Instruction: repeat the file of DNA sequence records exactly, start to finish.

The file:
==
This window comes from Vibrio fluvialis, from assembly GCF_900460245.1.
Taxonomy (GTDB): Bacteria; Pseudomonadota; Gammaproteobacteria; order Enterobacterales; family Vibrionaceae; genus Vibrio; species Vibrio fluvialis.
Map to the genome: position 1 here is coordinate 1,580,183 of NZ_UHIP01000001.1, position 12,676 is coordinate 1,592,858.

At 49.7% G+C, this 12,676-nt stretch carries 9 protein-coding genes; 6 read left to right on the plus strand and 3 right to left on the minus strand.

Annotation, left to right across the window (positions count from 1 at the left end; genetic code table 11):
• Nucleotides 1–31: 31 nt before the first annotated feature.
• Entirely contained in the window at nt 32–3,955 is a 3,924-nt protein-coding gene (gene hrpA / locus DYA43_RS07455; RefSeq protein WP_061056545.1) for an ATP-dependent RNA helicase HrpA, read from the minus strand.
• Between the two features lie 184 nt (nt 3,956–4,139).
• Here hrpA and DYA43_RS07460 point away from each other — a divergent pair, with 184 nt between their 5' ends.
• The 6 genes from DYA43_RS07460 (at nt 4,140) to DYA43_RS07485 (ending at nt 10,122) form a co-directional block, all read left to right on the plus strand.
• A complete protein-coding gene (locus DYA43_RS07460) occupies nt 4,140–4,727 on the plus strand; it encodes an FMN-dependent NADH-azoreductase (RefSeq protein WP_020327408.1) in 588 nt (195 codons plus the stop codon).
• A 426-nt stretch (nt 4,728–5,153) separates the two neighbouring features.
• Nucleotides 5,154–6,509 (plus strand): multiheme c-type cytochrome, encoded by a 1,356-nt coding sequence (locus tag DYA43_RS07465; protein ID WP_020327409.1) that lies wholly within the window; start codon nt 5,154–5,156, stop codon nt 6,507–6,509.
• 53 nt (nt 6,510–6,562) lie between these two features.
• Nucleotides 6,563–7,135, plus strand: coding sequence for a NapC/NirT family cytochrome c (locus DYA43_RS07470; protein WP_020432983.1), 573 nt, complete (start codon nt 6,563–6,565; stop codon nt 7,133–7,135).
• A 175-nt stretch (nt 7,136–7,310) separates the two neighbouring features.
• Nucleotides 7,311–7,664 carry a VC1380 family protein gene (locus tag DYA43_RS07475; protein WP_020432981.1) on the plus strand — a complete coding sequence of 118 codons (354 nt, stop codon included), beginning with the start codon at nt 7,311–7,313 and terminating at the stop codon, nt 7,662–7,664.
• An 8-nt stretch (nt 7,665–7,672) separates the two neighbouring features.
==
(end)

This window comes from Vibrio fluvialis, from assembly GCF_900460245.1.
Taxonomy (GTDB): Bacteria; Pseudomonadota; Gammaproteobacteria; order Enterobacterales; family Vibrionaceae; genus Vibrio; species Vibrio fluvialis.
Map to the genome: position 1 here is coordinate 1,580,183 of NZ_UHIP01000001.1, position 12,676 is coordinate 1,592,858.

At 49.7% G+C, this 12,676-nt stretch carries 9 protein-coding genes; 6 read left to right on the plus strand and 3 right to left on the minus strand.

Annotation, left to right across the window (positions count from 1 at the left end; genetic code table 11):
• Nucleotides 1–31: 31 nt before the first annotated feature.
• Entirely contained in the window at nt 32–3,955 is a 3,924-nt protein-coding gene (gene hrpA / locus DYA43_RS07455; RefSeq protein WP_061056545.1) for an ATP-dependent RNA helicase HrpA, read from the minus strand.
• Between the two features lie 184 nt (nt 3,956–4,139).
• Here hrpA and DYA43_RS07460 point away from each other — a divergent pair, with 184 nt between their 5' ends.
• The 6 genes from DYA43_RS07460 (at nt 4,140) to DYA43_RS07485 (ending at nt 10,122) form a co-directional block, all read left to right on the plus strand.
• A complete protein-coding gene (locus DYA43_RS07460) occupies nt 4,140–4,727 on the plus strand; it encodes an FMN-dependent NADH-azoreductase (RefSeq protein WP_020327408.1) in 588 nt (195 codons plus the stop codon).
• A 426-nt stretch (nt 4,728–5,153) separates the two neighbouring features.
• Nucleotides 5,154–6,509 (plus strand): multiheme c-type cytochrome, encoded by a 1,356-nt coding sequence (locus tag DYA43_RS07465; protein ID WP_020327409.1) that lies wholly within the window; start codon nt 5,154–5,156, stop codon nt 6,507–6,509.
• 53 nt (nt 6,510–6,562) lie between these two features.
• Nucleotides 6,563–7,135, plus strand: coding sequence for a NapC/NirT family cytochrome c (locus DYA43_RS07470; protein WP_020432983.1), 573 nt, complete (start codon nt 6,563–6,565; stop codon nt 7,133–7,135).
• A 175-nt stretch (nt 7,136–7,310) separates the two neighbouring features.
• Nucleotides 7,311–7,664 carry a VC1380 family protein gene (locus tag DYA43_RS07475; protein WP_020432981.1) on the plus strand — a complete coding sequence of 118 codons (354 nt, stop codon included), beginning with the start codon at nt 7,311–7,313 and terminating at the stop codon, nt 7,662–7,664.
• An 8-nt stretch (nt 7,665–7,672) separates the two neighbouring features.